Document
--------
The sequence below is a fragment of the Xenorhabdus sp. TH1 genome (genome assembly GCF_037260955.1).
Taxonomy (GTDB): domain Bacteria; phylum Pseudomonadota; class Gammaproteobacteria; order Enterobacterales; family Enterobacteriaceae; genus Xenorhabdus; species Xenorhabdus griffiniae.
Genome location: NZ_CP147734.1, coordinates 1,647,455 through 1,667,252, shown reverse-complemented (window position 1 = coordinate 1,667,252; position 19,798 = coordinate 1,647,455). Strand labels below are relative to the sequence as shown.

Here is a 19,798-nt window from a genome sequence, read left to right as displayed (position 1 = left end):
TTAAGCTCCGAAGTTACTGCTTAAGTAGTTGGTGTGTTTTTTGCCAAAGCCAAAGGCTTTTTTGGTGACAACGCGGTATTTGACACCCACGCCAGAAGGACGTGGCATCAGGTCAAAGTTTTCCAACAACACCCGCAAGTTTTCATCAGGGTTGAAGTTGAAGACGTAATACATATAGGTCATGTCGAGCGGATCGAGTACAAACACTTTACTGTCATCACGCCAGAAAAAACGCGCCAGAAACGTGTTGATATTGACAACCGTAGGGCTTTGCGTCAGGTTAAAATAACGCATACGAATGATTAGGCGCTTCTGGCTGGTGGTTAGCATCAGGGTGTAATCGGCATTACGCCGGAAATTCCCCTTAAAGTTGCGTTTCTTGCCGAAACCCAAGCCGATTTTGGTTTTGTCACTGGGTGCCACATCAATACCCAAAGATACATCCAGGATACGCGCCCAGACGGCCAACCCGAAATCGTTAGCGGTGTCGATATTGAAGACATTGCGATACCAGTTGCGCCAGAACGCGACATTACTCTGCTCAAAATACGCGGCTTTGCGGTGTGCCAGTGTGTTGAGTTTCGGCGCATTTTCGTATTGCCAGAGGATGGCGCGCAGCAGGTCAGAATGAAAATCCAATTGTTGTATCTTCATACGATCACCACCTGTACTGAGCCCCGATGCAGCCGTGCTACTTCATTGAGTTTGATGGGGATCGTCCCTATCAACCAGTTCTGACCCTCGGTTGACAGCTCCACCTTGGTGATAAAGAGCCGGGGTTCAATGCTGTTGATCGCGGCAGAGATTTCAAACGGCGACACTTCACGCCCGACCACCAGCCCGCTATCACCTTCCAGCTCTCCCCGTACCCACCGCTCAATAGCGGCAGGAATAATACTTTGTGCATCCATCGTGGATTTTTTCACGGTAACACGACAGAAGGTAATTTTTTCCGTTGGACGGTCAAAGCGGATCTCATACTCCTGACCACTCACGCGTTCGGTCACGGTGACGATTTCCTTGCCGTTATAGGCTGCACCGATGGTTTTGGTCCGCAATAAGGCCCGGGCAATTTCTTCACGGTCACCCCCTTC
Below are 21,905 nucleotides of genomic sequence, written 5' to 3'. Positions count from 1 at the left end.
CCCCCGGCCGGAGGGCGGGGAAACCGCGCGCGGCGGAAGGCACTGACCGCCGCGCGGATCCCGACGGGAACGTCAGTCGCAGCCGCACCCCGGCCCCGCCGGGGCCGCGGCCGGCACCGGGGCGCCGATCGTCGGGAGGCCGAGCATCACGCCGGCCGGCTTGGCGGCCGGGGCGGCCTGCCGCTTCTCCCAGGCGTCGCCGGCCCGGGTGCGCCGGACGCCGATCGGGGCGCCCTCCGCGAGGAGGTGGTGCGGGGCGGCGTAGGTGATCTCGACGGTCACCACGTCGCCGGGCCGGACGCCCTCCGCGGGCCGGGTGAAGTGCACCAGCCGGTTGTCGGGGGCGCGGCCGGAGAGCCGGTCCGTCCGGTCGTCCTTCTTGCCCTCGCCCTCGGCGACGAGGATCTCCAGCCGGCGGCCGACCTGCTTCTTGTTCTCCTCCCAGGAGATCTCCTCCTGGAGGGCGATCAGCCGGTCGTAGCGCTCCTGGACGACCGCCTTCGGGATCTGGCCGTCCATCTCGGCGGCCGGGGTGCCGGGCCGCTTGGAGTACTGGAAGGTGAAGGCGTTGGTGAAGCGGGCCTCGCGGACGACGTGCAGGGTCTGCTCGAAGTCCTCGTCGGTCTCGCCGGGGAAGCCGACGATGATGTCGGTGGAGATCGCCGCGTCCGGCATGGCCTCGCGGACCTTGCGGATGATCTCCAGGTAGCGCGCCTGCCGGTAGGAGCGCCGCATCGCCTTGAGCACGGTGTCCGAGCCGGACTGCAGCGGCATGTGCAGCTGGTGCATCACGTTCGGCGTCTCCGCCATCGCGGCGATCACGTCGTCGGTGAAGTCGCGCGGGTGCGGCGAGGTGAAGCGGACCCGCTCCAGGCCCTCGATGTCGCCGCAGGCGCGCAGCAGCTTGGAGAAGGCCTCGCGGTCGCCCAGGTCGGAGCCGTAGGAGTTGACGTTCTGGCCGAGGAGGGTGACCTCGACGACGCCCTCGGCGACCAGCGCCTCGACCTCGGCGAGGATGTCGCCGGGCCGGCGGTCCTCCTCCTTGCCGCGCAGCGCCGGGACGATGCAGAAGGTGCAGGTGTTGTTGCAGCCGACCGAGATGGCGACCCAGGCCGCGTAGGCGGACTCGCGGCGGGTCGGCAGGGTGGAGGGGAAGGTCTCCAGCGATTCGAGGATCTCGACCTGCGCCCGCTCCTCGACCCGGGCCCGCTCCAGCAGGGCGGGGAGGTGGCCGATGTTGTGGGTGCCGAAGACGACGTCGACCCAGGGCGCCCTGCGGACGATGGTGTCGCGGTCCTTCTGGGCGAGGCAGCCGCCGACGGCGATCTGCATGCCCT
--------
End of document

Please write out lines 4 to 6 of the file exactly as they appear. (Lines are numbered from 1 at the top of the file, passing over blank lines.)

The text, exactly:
Here is a 19,798-nt window from a genome sequence, read left to right as displayed (position 1 = left end):
TTAAGCTCCGAAGTTACTGCTTAAGTAGTTGGTGTGTTTTTTGCCAAAGCCAAAGGCTTTTTTGGTGACAACGCGGTATTTGACACCCACGCCAGAAGGACGTGGCATCAGGTCAAAGTTTTCCAACAACACCCGCAAGTTTTCATCAGGGTTGAAGTTGAAGACGTAATACATATAGGTCATGTCGAGCGGATCGAGTACAAACACTTTACTGTCATCACGCCAGAAAAAACGCGCCAGAAACGTGTTGATATTGACAACCGTAGGGCTTTGCGTCAGGTTAAAATAACGCATACGAATGATTAGGCGCTTCTGGCTGGTGGTTAGCATCAGGGTGTAATCGGCATTACGCCGGAAATTCCCCTTAAAGTTGCGTTTCTTGCCGAAACCCAAGCCGATTTTGGTTTTGTCACTGGGTGCCACATCAATACCCAAAGATACATCCAGGATACGCGCCCAGACGGCCAACCCGAAATCGTTAGCGGTGTCGATATTGAAGACATTGCGATACCAGTTGCGCCAGAACGCGACATTACTCTGCTCAAAATACGCGGCTTTGCGGTGTGCCAGTGTGTTGAGTTTCGGCGCATTTTCGTATTGCCAGAGGATGGCGCGCAGCAGGTCAGAATGAAAATCCAATTGTTGTATCTTCATACGATCACCACCTGTACTGAGCCCCGATGCAGCCGTGCTACTTCATTGAGTTTGATGGGGATCGTCCCTATCAACCAGTTCTGACCCTCGGTTGACAGCTCCACCTTGGTGATAAAGAGCCGGGGTTCAATGCTGTTGATCGCGGCAGAGATTTCAAACGGCGACACTTCACGCCCGACCACCAGCCCGCTATCACCTTCCAGCTCTCCCCGTACCCACCGCTCAATAGCGGCAGGAATAATACTTTGTGCATCCATCGTGGATTTTTTCACGGTAACACGACAGAAGGTAATTTTTTCCGTTGGACGGTCAAAGCGGATCTCATACTCCTGACCACTCACGCGTTCGGTCACGGTGACGATTTCCTTGCCGTTATAGGCTGCACCGATGGTTTTGGTCCGCAATAAGGCCCGGGCAATTTCTTCACGGTCACCCCCTTC
Below are 21,905 nucleotides of genomic sequence, written 5' to 3'. Positions count from 1 at the left end.